Saturday, 13 August 2022


This was my article in the Cornish Guardian on the 10th August.

Levelling up was a key theme in the Conservative manifesto for the 2019 General Election. One section of the document stated: “Talent and genius are uniformly distributed throughout the country. Opportunity is not. Now is the time to close that gap – not just because it makes such obvious economic sense, but for the sake of simple social justice.”

But more recent statements from the two contenders for the leadership of the Tory Party show that their commitment to tackling regional inequality is pretty lacking.

Liz Truss came up with a proposal to introduce “regional pay boards” so that civil servants and public sector workers outside of London would be paid less. Unequal wage levels across the UK are a direct result of an unbalanced economy, while regional pay agreements would reinforce such inequities and make them worse.

As reported in last week’s Cornish Guardian, local MP Steve Double did describe the proposal as a “terrible idea” which “would be hugely damaging to public services in Cornwall.” He said it was “leveling down, not up.” One Welsh Conservative MP meanwhile estimated that 430,000 workers in Wales, including police officers and armed forces personnel, would facing a pay cut of around £3,000. He also described the proposal as “levelling down.” The mayor of Tees Valley – also a Conservative – said the proposal was so bad that he was “speechless.”

Liz Truss did an extremely quick u-turn, but later claimed that her comments had been wilfully misrepresented. But another prominent member of her party promptly pointed out that journalists accurately quoting a press release from Team Truss was not misrepresentation – wilful or otherwise.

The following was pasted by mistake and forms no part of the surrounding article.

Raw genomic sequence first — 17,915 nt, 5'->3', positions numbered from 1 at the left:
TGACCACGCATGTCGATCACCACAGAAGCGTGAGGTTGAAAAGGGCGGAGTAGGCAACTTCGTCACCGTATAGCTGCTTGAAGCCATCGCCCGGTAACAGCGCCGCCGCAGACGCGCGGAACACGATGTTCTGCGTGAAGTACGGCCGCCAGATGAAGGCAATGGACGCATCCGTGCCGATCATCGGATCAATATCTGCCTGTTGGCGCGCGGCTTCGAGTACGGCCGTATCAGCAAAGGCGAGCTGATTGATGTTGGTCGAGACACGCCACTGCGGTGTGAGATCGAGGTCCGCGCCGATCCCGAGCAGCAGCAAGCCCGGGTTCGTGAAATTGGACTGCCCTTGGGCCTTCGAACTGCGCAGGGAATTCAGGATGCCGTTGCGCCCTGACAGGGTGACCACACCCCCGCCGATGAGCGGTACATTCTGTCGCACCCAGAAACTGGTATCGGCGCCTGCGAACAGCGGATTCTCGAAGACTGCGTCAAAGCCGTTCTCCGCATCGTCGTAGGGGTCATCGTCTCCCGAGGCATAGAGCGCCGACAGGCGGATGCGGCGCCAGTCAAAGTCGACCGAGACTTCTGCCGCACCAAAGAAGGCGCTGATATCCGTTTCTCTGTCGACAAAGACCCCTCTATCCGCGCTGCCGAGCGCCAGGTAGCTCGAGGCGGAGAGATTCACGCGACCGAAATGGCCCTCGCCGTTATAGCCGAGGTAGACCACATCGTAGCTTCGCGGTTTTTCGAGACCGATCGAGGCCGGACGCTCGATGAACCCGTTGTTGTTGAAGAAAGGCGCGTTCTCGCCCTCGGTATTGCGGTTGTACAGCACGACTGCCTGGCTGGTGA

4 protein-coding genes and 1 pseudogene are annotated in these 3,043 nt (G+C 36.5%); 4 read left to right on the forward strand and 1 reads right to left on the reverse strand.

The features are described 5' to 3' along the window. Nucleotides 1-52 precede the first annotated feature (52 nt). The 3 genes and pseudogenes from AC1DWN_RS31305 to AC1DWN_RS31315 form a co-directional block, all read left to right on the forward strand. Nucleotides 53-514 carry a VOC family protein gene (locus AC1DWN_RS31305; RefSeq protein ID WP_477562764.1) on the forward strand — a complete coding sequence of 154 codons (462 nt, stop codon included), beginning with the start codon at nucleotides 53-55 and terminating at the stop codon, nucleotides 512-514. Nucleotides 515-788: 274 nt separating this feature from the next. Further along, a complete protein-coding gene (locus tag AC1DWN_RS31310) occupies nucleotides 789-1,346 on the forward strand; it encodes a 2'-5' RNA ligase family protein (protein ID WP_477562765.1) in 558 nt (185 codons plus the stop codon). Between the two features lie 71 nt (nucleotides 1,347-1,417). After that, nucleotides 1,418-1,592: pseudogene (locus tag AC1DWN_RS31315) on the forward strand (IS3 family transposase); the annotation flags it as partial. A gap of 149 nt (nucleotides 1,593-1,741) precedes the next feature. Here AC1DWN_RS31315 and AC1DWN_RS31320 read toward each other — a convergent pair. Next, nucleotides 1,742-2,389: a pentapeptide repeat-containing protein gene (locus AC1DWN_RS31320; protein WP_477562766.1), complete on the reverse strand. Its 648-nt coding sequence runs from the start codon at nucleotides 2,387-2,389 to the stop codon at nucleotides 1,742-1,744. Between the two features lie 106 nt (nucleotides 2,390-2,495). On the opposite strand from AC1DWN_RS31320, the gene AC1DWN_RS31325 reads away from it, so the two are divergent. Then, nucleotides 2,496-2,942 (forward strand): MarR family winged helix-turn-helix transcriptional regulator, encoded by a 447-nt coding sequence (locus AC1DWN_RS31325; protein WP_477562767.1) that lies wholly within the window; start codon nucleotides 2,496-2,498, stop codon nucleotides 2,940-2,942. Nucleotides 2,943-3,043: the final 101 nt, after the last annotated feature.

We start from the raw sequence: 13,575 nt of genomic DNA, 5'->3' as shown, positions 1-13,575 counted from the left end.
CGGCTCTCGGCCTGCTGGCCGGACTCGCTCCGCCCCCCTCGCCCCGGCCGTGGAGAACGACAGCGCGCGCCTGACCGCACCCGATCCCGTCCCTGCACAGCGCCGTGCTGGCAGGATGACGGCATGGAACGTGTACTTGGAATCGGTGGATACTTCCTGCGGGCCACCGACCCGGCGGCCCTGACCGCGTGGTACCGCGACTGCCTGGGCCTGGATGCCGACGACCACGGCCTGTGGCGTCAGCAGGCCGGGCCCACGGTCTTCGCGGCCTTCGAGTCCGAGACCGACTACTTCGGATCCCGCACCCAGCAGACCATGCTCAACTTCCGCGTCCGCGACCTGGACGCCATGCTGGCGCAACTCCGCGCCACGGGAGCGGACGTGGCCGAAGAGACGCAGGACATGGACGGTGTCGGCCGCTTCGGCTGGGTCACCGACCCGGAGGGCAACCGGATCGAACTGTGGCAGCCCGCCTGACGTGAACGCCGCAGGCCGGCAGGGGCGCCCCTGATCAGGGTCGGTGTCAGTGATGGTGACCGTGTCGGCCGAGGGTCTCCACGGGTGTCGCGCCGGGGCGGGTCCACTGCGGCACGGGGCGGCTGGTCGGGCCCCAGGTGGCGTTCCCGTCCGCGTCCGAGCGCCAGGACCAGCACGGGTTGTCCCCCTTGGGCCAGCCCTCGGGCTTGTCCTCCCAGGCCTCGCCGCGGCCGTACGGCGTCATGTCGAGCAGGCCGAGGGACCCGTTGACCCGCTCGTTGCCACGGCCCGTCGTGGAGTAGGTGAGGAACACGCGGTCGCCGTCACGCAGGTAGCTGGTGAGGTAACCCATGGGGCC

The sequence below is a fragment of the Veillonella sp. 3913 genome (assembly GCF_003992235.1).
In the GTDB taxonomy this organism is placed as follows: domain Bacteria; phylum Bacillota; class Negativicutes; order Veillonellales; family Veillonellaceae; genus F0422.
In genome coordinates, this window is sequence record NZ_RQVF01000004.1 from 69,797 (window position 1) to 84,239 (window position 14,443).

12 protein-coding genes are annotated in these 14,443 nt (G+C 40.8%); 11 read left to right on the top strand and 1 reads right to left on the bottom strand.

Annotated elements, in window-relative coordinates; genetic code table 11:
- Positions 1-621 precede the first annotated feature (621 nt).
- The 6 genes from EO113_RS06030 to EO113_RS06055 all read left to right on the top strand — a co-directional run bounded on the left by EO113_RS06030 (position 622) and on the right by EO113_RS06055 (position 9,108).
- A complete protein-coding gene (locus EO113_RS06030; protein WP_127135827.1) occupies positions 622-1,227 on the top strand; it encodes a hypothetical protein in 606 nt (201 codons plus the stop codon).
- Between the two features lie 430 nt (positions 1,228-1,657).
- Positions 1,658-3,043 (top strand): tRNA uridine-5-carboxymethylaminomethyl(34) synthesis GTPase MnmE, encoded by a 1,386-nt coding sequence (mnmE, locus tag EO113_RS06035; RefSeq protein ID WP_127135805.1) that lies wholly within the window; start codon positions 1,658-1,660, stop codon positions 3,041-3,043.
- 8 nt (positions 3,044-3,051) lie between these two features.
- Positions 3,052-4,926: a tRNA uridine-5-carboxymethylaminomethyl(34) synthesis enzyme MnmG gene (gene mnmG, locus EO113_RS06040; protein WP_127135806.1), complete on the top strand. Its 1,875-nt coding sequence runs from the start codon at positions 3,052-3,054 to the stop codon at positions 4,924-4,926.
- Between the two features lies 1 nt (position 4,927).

Whereas these critics of Truss happened to be supporters of Rishi Sunak, they must have felt extremely let down when the video footage of a speech from their own preferred candidate soon after emerged on social media.

Speaking to a gathering of the party faithful in Tunbridge Wells, Sunak told them that the Conservatives had “inherited a bunch of formulas from Labour that shoved all the funding into deprived urban areas.” He said that he had “started the work of undoing that," so more funding would go into areas such as Tunbridge Wells.

There is significant poverty across the whole of the UK – including in towns in Kent – which needs to be properly dealt with. But the crassness of the former Chancellor’s words is worrying, and comes just three months after the announcement that Cornwall would receive less than half of promised monies through the Shared Prosperity Fund.

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